While personal injury cases in Florida have varying levels of complexity, most cases can benefit from a pre-trial investigation. Depending on the reliance of expert witness testimony, the time elapsed since the tort and other factors, some cases require more extensive investigation than others.
While our Fort Myers personal injury lawyers recognize that some clients are reluctant to invest in the expense of an extensive investigatory process. However, in cases where information is not readily apparent or accessible, that kind of investigation can be essential to winning a case.
An attorney’s ability to develop a successful strategy that concisely and clearly conveys relevant information to the jury – or even to a judge – depends heavily on the depth and quality of information gathered in advance of trial.
In some scenarios, a case pursued without a solid pretrial investigation will not even make it to the trial phase. Such was the case in Lewis Entertainment, Inc. v. Brady, weighed recently by the Mississippi Supreme Court. Here, the plaintiffs failed to identify the proper defendant, resulting in dismissal of the case.
According to court records, the plaintiff fell and was injured while roller skating at a rink in the summer of 2009. The rink was technically a non-entity, owned by a corporation that went by a different name.
Following the fall, the plaintiff filed an injury lawsuit against three different entities on the last day before the closing of the statute of limitations. One of those defendants was the former owner of the rink. It had no affiliation with the current owner.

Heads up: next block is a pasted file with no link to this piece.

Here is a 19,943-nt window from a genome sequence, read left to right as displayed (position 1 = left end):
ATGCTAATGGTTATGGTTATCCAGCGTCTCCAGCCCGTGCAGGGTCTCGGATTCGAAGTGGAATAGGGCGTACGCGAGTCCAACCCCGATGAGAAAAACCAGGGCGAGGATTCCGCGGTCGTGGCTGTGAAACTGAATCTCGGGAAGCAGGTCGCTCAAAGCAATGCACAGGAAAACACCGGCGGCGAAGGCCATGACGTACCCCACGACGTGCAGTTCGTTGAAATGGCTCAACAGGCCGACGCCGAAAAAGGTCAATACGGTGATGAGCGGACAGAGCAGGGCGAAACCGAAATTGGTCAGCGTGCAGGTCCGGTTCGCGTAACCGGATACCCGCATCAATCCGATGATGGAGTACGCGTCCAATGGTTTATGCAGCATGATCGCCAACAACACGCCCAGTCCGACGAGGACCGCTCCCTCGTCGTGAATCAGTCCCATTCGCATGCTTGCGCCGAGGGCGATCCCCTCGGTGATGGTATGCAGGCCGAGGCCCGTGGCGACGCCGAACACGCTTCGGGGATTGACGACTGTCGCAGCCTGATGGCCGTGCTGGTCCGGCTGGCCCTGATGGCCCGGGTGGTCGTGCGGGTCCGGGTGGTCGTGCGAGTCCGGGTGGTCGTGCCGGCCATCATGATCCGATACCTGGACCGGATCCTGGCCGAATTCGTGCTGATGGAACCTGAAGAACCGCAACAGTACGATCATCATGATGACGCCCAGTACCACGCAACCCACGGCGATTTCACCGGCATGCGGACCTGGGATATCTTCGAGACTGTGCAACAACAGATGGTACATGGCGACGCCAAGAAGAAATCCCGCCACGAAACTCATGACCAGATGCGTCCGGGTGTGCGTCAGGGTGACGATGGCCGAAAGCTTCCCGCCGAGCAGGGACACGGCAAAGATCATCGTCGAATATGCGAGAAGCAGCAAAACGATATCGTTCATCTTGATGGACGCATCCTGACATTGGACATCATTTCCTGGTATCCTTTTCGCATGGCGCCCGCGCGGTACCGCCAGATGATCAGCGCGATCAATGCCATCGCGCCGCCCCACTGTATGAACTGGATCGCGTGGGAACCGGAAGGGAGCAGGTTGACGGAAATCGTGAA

A summons was never issued for the actual owner of the rink, and at no time was that company named specifically as a defendant in the case.
Later, it was revealed that a process server for the plaintiff attempted to serve the former owner of the rink on site, more than four months after the complaint was filed. At that time, the rink was shuttered, and a person in the parking lot informed the server that the owner hadn’t owned the rink for seven years. The server later found out the former owner was dead, but his widow refused to accept papers.
The case was later dismissed under state rules indicating the plaintiffs had failed to show good cause as to why all parties hadn’t been properly served. The plaintiff asked for additional time, but the court never issued a ruling on the matter.
It was not until more than 200 days after the initial complaint was filed that the actual owner of the rink was served. At that time, the owner filed a motion to dismiss. The trial court denied this, but the appellate court reversed.
In this case, failure to timely serve the defendant had a lot to do with the fact that the plaintiffs hadn’t correctly identified who or which entity should be served.
Of course, there are situations in which defendants actively seek to avoid process servicing, and the court does recognize this and will on occasion make exceptions when plaintiffs can show good cause, typically in the form of a good faith effort to serve. Here, however, the name of the proper defendant didn’t appear on the paperwork until some 200 days after the initial complaint was filed. The court found this information was available, had a proper pre-trial investigation been conducted by plaintiff counsel.
If you have been injured in an accident, contact the Hollander Law Firm at (888) 751-7770 for a free and confidential consultation. There is no fee unless we win.
Lewis Entertainment, Inc. v. Brady, July 17, 2014, Mississippi Supreme Court
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Leavitt v. Siems – Court Weighs Lasik Lawsuit, July 21, 2014, Fort Myers Personal Injury Lawyer Blog